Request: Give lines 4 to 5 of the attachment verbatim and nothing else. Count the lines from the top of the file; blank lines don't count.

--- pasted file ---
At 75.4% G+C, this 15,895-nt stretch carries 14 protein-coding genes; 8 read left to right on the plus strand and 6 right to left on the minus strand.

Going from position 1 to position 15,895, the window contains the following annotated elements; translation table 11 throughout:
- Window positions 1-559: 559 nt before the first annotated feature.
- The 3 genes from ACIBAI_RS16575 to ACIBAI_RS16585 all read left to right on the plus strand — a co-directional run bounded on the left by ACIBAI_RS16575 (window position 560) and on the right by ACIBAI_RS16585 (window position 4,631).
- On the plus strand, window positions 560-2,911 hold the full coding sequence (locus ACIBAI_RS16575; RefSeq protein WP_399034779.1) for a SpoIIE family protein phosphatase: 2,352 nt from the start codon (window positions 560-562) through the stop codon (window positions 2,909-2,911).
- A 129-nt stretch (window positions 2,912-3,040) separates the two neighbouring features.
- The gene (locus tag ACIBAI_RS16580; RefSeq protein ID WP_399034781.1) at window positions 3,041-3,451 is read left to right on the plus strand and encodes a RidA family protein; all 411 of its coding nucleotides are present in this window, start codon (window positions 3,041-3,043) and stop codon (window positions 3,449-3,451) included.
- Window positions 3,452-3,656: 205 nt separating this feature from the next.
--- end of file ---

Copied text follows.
- The 3 genes from ACIBAI_RS16575 to ACIBAI_RS16585 all read left to right on the plus strand — a co-directional run bounded on the left by ACIBAI_RS16575 (window position 560) and on the right by ACIBAI_RS16585 (window position 4,631).
- On the plus strand, window positions 560-2,911 hold the full coding sequence (locus ACIBAI_RS16575; RefSeq protein WP_399034779.1) for a SpoIIE family protein phosphatase: 2,352 nt from the start codon (window positions 560-562) through the stop codon (window positions 2,909-2,911).